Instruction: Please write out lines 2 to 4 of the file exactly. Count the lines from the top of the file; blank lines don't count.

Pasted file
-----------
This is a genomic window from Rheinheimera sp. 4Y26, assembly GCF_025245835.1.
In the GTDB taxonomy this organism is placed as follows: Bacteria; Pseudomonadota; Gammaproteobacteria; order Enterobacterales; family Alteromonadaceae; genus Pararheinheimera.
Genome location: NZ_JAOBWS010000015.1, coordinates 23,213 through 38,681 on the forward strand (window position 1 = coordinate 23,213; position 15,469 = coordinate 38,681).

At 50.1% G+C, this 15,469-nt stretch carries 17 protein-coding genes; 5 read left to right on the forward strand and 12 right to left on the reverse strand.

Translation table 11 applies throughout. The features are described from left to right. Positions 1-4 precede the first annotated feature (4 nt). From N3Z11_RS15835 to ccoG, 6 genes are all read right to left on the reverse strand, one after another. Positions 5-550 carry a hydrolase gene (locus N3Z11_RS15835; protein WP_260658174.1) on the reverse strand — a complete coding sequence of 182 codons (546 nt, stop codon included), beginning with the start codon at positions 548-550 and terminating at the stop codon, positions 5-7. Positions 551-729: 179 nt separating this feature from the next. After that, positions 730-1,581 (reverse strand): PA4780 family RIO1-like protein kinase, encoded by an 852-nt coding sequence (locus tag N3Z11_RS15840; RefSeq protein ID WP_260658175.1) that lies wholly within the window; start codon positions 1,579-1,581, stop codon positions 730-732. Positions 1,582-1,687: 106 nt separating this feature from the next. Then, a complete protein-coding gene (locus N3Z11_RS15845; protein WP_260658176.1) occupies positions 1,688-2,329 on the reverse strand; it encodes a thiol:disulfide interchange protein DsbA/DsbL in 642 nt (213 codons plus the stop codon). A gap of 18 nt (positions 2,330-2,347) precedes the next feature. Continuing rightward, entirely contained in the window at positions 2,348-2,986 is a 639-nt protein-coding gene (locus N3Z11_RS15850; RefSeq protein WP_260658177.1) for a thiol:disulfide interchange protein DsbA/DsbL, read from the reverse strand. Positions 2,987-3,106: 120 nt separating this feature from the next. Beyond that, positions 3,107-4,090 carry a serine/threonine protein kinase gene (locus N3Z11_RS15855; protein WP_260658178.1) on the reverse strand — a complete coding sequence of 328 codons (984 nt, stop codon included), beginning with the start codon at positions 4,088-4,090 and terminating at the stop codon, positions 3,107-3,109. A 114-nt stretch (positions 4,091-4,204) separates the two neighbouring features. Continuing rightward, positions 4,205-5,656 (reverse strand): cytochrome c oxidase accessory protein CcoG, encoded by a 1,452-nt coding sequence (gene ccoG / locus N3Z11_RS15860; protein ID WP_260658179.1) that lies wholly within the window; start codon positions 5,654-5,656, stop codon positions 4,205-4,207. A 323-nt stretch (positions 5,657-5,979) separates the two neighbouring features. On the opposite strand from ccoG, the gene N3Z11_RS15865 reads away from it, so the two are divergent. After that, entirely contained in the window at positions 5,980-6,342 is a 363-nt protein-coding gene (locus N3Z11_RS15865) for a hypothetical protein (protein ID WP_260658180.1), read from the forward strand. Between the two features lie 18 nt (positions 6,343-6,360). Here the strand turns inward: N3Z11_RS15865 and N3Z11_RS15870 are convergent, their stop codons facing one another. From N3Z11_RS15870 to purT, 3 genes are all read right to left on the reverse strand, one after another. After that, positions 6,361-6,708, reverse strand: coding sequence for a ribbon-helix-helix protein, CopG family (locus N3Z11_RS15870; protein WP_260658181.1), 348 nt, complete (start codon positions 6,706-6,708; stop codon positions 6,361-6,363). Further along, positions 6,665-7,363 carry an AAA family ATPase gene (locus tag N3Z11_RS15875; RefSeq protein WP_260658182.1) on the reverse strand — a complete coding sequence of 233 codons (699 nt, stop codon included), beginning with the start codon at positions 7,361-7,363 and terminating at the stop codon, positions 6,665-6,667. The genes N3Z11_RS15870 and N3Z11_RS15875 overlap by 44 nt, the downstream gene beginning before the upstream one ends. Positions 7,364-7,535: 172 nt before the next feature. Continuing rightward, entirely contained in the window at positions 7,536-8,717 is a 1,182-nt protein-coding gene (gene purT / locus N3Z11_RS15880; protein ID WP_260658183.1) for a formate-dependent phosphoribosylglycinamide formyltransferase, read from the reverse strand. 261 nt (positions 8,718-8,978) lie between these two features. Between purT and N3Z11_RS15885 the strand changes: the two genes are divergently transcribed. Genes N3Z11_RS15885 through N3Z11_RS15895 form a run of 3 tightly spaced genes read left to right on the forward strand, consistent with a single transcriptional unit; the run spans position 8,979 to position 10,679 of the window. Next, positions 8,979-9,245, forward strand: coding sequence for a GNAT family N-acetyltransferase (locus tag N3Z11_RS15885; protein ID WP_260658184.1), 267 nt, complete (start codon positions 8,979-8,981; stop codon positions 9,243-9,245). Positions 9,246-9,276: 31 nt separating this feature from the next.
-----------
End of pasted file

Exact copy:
In the GTDB taxonomy this organism is placed as follows: Bacteria; Pseudomonadota; Gammaproteobacteria; order Enterobacterales; family Alteromonadaceae; genus Pararheinheimera.
Genome location: NZ_JAOBWS010000015.1, coordinates 23,213 through 38,681 on the forward strand (window position 1 = coordinate 23,213; position 15,469 = coordinate 38,681).

At 50.1% G+C, this 15,469-nt stretch carries 17 protein-coding genes; 5 read left to right on the forward strand and 12 right to left on the reverse strand.